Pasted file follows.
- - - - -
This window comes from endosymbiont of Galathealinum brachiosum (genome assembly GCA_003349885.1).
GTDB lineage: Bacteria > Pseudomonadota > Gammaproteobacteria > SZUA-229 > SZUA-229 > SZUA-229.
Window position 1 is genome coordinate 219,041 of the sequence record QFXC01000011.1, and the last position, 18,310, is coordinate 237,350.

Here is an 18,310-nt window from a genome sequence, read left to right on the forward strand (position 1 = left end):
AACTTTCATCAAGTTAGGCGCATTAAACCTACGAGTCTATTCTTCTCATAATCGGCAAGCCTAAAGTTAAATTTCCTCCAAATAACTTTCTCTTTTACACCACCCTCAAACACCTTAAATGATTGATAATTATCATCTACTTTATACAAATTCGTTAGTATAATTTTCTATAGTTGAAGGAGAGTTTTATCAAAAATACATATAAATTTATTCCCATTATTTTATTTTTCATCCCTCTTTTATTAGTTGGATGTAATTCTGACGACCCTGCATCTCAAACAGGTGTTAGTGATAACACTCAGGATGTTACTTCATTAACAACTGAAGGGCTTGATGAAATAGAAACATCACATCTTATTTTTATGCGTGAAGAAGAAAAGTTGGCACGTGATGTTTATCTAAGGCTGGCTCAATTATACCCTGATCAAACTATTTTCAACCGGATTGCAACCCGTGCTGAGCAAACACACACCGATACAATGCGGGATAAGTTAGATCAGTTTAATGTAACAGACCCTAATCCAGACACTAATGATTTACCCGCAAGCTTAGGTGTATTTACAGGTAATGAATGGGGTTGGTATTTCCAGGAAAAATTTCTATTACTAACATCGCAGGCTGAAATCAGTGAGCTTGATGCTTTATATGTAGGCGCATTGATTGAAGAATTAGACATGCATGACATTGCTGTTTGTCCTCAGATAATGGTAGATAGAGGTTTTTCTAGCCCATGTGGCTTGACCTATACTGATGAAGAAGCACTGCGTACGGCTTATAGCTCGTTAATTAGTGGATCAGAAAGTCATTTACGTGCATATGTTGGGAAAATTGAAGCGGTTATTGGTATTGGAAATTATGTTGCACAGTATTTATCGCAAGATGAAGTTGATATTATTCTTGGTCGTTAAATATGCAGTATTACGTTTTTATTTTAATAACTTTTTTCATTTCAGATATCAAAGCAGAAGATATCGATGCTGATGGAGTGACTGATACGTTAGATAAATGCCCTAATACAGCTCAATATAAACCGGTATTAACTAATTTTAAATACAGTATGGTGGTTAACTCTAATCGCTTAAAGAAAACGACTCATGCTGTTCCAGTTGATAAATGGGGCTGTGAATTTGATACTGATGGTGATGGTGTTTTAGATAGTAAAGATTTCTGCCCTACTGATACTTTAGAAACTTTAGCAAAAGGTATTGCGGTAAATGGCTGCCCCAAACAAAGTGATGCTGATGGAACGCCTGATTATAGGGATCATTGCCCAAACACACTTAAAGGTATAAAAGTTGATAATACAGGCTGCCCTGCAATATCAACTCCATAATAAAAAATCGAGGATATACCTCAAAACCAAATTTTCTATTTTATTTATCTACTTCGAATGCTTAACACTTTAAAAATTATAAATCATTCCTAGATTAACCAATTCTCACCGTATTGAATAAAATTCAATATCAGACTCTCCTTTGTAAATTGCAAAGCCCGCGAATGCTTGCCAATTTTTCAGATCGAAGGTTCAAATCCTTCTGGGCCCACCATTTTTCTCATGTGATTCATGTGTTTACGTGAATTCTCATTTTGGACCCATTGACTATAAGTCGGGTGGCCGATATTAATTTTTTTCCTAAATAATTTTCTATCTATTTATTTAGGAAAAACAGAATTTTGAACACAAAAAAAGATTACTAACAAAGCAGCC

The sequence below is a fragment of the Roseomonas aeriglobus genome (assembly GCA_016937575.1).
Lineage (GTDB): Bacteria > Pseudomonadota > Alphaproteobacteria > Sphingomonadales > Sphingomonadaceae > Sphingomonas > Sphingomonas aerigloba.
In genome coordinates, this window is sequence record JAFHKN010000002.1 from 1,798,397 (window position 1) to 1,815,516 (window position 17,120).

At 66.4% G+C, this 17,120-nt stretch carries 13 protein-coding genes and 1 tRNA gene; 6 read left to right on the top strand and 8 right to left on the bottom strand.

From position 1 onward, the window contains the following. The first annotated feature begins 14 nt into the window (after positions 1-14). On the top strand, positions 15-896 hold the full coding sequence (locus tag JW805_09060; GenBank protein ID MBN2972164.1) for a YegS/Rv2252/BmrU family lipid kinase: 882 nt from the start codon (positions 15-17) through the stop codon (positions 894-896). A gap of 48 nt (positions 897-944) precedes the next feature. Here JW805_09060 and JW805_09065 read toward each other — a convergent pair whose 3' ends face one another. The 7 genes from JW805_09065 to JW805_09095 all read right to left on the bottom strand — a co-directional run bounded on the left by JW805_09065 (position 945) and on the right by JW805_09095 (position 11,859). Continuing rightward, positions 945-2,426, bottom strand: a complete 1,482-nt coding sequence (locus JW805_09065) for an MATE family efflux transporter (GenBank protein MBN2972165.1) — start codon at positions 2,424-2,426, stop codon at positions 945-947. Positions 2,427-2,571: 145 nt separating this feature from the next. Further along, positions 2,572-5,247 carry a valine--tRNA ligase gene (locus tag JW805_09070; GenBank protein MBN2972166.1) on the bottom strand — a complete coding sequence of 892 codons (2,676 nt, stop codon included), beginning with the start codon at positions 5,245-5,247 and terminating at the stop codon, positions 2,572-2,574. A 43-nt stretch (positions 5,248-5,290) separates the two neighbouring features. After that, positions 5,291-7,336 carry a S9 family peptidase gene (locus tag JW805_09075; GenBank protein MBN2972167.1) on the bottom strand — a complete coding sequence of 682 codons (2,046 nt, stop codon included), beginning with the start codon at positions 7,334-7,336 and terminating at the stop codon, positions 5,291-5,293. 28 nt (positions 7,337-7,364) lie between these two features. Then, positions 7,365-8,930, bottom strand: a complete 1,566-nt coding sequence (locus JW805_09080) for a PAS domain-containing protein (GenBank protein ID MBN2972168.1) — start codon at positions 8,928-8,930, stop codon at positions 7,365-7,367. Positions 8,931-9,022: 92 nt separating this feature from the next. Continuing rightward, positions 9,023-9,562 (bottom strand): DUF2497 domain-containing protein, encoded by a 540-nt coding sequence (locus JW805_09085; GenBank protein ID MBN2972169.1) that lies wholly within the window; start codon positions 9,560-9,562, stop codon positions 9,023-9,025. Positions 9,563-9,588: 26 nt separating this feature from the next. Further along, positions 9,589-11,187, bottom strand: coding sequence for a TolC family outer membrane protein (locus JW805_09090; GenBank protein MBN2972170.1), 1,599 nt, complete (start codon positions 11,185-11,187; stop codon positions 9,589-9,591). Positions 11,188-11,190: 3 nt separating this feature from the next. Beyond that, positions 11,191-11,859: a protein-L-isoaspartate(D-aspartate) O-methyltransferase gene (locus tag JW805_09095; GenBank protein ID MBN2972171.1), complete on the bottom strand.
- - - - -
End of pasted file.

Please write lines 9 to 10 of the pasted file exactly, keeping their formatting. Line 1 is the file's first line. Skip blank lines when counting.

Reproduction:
At 66.4% G+C, this 17,120-nt stretch carries 13 protein-coding genes and 1 tRNA gene; 6 read left to right on the top strand and 8 right to left on the bottom strand.

From position 1 onward, the window contains the following. The first annotated feature begins 14 nt into the window (after positions 1-14). On the top strand, positions 15-896 hold the full coding sequence (locus tag JW805_09060; GenBank protein ID MBN2972164.1) for a YegS/Rv2252/BmrU family lipid kinase: 882 nt from the start codon (positions 15-17) through the stop codon (positions 894-896). A gap of 48 nt (positions 897-944) precedes the next feature. Here JW805_09060 and JW805_09065 read toward each other — a convergent pair whose 3' ends face one another. The 7 genes from JW805_09065 to JW805_09095 all read right to left on the bottom strand — a co-directional run bounded on the left by JW805_09065 (position 945) and on the right by JW805_09095 (position 11,859). Continuing rightward, positions 945-2,426, bottom strand: a complete 1,482-nt coding sequence (locus JW805_09065) for an MATE family efflux transporter (GenBank protein MBN2972165.1) — start codon at positions 2,424-2,426, stop codon at positions 945-947. Positions 2,427-2,571: 145 nt separating this feature from the next. Further along, positions 2,572-5,247 carry a valine--tRNA ligase gene (locus tag JW805_09070; GenBank protein MBN2972166.1) on the bottom strand — a complete coding sequence of 892 codons (2,676 nt, stop codon included), beginning with the start codon at positions 5,245-5,247 and terminating at the stop codon, positions 2,572-2,574. A 43-nt stretch (positions 5,248-5,290) separates the two neighbouring features. After that, positions 5,291-7,336 carry a S9 family peptidase gene (locus tag JW805_09075; GenBank protein MBN2972167.1) on the bottom strand — a complete coding sequence of 682 codons (2,046 nt, stop codon included), beginning with the start codon at positions 7,334-7,336 and terminating at the stop codon, positions 5,291-5,293. 28 nt (positions 7,337-7,364) lie between these two features. Then, positions 7,365-8,930, bottom strand: a complete 1,566-nt coding sequence (locus JW805_09080) for a PAS domain-containing protein (GenBank protein ID MBN2972168.1) — start codon at positions 8,928-8,930, stop codon at positions 7,365-7,367. Positions 8,931-9,022: 92 nt separating this feature from the next. Continuing rightward, positions 9,023-9,562 (bottom strand): DUF2497 domain-containing protein, encoded by a 540-nt coding sequence (locus JW805_09085; GenBank protein ID MBN2972169.1) that lies wholly within the window; start codon positions 9,560-9,562, stop codon positions 9,023-9,025. Positions 9,563-9,588: 26 nt separating this feature from the next. Further along, positions 9,589-11,187, bottom strand: coding sequence for a TolC family outer membrane protein (locus JW805_09090; GenBank protein MBN2972170.1), 1,599 nt, complete (start codon positions 11,185-11,187; stop codon positions 9,589-9,591). Positions 11,188-11,190: 3 nt separating this feature from the next. Beyond that, positions 11,191-11,859: a protein-L-isoaspartate(D-aspartate) O-methyltransferase gene (locus tag JW805_09095; GenBank protein ID MBN2972171.1), complete on the bottom strand.